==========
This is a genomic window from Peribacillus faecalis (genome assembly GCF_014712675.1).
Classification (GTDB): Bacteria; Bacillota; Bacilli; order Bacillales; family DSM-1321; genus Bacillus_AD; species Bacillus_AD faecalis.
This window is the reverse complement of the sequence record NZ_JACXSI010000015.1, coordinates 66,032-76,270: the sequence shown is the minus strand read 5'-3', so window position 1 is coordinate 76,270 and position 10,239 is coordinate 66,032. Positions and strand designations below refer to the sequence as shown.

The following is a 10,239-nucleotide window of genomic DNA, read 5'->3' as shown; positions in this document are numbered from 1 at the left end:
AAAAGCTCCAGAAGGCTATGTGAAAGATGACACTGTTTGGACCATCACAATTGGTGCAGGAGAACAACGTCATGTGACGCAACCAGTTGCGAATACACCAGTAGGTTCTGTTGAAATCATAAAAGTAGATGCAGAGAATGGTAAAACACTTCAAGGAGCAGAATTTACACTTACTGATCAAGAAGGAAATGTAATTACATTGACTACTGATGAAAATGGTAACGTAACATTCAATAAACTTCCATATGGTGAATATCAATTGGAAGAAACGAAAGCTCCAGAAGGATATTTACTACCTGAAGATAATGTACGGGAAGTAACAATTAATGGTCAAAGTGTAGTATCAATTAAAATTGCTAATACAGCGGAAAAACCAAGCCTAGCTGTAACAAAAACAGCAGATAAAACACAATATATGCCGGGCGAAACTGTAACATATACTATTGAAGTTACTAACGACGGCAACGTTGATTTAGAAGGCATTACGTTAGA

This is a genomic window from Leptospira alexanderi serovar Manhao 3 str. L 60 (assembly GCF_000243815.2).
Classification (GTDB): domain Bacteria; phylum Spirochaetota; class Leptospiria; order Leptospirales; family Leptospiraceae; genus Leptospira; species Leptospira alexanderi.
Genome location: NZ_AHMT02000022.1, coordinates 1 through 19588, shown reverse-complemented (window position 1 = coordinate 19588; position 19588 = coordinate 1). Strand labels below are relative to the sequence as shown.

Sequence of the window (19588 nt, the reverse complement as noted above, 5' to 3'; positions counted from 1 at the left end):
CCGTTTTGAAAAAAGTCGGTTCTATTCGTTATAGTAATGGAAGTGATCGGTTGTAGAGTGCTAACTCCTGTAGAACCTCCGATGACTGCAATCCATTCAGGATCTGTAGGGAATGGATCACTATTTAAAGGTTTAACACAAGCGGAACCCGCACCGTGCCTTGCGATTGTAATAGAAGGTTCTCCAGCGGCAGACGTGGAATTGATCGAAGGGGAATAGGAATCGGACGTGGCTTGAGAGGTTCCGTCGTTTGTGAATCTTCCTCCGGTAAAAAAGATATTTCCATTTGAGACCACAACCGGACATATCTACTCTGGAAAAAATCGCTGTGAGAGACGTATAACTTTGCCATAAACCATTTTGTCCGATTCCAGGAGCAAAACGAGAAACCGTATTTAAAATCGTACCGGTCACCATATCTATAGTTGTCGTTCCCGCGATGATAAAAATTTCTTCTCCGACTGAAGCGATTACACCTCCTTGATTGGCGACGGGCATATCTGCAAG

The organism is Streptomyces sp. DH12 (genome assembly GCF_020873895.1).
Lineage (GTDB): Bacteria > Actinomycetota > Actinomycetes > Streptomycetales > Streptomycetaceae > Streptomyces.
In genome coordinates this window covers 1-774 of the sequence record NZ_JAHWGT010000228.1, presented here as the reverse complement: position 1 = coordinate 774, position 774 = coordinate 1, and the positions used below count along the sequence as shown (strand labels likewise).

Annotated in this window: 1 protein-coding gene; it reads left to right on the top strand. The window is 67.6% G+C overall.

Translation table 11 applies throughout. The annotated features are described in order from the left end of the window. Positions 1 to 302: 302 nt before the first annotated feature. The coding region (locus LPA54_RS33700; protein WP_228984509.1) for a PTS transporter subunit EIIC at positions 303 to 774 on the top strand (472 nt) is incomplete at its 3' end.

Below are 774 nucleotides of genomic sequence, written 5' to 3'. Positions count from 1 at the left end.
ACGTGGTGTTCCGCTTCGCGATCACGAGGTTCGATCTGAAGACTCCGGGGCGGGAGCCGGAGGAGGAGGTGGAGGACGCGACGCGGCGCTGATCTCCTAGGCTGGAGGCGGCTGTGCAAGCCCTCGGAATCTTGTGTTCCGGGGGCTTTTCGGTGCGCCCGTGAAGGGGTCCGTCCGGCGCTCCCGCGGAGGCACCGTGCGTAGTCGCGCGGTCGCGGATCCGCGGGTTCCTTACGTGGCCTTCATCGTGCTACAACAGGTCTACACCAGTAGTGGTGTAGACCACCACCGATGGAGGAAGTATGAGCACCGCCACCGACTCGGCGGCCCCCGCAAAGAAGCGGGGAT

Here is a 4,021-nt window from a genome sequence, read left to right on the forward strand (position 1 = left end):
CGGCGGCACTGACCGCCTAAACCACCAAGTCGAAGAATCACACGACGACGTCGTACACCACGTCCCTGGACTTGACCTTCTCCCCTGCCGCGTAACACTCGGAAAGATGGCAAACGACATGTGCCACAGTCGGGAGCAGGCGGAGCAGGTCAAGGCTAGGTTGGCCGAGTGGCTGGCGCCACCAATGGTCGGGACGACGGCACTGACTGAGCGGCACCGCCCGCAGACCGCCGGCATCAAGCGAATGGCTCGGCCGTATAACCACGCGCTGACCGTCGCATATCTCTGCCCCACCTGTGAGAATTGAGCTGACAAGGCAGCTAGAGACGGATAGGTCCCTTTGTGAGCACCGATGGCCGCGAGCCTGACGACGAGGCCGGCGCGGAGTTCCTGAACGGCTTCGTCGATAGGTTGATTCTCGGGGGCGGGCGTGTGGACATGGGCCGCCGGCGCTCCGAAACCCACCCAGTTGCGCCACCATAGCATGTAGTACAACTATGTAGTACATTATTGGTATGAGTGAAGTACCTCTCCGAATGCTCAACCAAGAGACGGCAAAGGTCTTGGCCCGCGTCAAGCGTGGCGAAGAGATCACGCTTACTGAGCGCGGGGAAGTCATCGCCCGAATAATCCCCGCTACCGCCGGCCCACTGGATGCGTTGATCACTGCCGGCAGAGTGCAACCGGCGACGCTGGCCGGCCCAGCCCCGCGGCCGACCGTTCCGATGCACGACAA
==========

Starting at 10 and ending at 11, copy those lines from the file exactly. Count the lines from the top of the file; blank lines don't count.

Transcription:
CCGTTTTGAAAAAAGTCGGTTCTATTCGTTATAGTAATGGAAGTGATCGGTTGTAGAGTGCTAACTCCTGTAGAACCTCCGATGACTGCAATCCATTCAGGATCTGTAGGGAATGGATCACTATTTAAAGGTTTAACACAAGCGGAACCCGCACCGTGCCTTGCGATTGTAATAGAAGGTTCTCCAGCGGCAGACGTGGAATTGATCGAAGGGGAATAGGAATCGGACGTGGCTTGAGAGGTTCCGTCGTTTGTGAATCTTCCTCCGGTAAAAAAGATATTTCCATTTGAGACCACAACCGGACATATCTACTCTGGAAAAAATCGCTGTGAGAGACGTATAACTTTGCCATAAACCATTTTGTCCGATTCCAGGAGCAAAACGAGAAACCGTATTTAAAATCGTACCGGTCACCATATCTATAGTTGTCGTTCCCGCGATGATAAAAATTTCTTCTCCGACTGAAGCGATTACACCTCCTTGATTGGCGACGGGCATATCTGCAAG

The organism is Streptomyces sp. DH12 (genome assembly GCF_020873895.1).